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Yes, may the gods so grant success to this man. Capaneus is stationed at the Electran gates, another giant of a man, greater than the one described before. [425] But his boast is too proud for a mere human, and he makes terrifying threats against our battlements—which, I hope, chance will not fulfil! For he says he will utterly destroy the city with god's will or without it, and that not even conflict with Zeus, though it should fall before him in the plain, will stand in his way. [430] The god's lightning and thunderbolts he compares to midday heat. For his shield's symbol he has a man without armor bearing fire, and the torch, his weapon, blazes in his hands; and in golden letters he says “I will burn the city.” [435] Against such a man make your dispatch—who will meet him in combat, who will stand firm without trembling before his boasts?

Here too gain follows with interest from gain.1 The tongue proves in the end to be an unerring accuser of men's wicked thoughts. [440] Capaneus makes his threats, ready to act, irreverent toward the gods, and giving his tongue full exercise in wicked glee, he, though a mere mortal, sends a loud and swollen boast to Zeus in heaven. But I trust that the fire-bearing thunderbolt will justly come to him, [445] and when it comes it will not be anything like the sun's mid-day heat. And against him, even though he is a big talker, a man of fiery spirit, mighty Polyphontes, is stationed, a dependable sentinel [450] with the good will of guardian Artemis and the other gods. Now tell me about another one allotted to other gates!Exit Polyphontes.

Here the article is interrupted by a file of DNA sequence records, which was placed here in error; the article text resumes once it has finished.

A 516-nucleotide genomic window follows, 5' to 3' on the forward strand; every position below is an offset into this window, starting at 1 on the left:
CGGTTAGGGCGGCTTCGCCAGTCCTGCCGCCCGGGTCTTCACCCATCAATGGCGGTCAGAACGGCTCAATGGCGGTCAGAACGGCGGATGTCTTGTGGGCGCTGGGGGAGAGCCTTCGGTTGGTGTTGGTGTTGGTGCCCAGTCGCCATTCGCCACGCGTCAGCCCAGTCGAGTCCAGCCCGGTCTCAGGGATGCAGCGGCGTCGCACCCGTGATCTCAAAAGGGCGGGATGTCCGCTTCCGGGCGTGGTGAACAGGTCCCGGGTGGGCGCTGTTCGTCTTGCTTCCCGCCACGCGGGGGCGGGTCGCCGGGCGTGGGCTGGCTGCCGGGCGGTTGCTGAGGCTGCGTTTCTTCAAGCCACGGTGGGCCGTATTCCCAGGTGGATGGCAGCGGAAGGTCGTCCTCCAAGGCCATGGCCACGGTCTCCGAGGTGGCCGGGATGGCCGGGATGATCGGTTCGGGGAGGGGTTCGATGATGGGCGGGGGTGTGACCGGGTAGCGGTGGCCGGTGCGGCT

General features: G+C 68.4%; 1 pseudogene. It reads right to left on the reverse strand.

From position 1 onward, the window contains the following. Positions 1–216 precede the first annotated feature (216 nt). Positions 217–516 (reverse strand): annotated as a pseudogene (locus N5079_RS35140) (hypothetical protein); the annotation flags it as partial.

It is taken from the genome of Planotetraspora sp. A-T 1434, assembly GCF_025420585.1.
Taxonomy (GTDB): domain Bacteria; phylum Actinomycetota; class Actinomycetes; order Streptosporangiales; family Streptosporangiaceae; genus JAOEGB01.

1 Tydeus' insolence (l. 387) was “gain” to our cause; to it is now added that of Capaneus, which is like money put out at interest (τόκος).

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    • Sir Richard C. Jebb, Commentary on Sophocles: Oedipus at Colonus, 1318
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